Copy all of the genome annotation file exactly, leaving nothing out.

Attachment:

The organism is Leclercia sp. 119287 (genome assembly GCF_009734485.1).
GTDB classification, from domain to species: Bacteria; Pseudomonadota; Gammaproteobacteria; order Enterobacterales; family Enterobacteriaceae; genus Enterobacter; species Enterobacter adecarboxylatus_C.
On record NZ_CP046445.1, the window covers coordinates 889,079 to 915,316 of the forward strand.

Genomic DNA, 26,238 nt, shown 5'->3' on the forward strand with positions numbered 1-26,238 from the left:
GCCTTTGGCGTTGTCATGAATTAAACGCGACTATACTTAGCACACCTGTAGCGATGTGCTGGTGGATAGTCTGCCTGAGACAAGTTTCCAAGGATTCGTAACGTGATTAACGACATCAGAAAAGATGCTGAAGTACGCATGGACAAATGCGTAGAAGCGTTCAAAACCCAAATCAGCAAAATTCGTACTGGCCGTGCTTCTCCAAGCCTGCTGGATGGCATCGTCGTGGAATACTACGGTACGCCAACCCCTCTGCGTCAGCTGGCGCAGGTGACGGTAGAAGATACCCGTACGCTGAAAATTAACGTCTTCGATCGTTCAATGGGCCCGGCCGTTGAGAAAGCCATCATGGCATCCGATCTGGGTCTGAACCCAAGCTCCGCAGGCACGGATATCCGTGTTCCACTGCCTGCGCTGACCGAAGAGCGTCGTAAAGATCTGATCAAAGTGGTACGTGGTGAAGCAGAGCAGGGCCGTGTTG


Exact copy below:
The organism is Leclercia sp. 119287 (genome assembly GCF_009734485.1).
GTDB classification, from domain to species: Bacteria; Pseudomonadota; Gammaproteobacteria; order Enterobacterales; family Enterobacteriaceae; genus Enterobacter; species Enterobacter adecarboxylatus_C.
On record NZ_CP046445.1, the window covers coordinates 889,079 to 915,316 of the forward strand.

Genomic DNA, 26,238 nt, shown 5'->3' on the forward strand with positions numbered 1-26,238 from the left:
GCCTTTGGCGTTGTCATGAATTAAACGCGACTATACTTAGCACACCTGTAGCGATGTGCTGGTGGATAGTCTGCCTGAGACAAGTTTCCAAGGATTCGTAACGTGATTAACGACATCAGAAAAGATGCTGAAGTACGCATGGACAAATGCGTAGAAGCGTTCAAAACCCAAATCAGCAAAATTCGTACTGGCCGTGCTTCTCCAAGCCTGCTGGATGGCATCGTCGTGGAATACTACGGTACGCCAACCCCTCTGCGTCAGCTGGCGCAGGTGACGGTAGAAGATACCCGTACGCTGAAAATTAACGTCTTCGATCGTTCAATGGGCCCGGCCGTTGAGAAAGCCATCATGGCATCCGATCTGGGTCTGAACCCAAGCTCCGCAGGCACGGATATCCGTGTTCCACTGCCTGCGCTGACCGAAGAGCGTCGTAAAGATCTGATCAAAGTGGTACGTGGTGAAGCAGAGCAGGGCCGTGTTG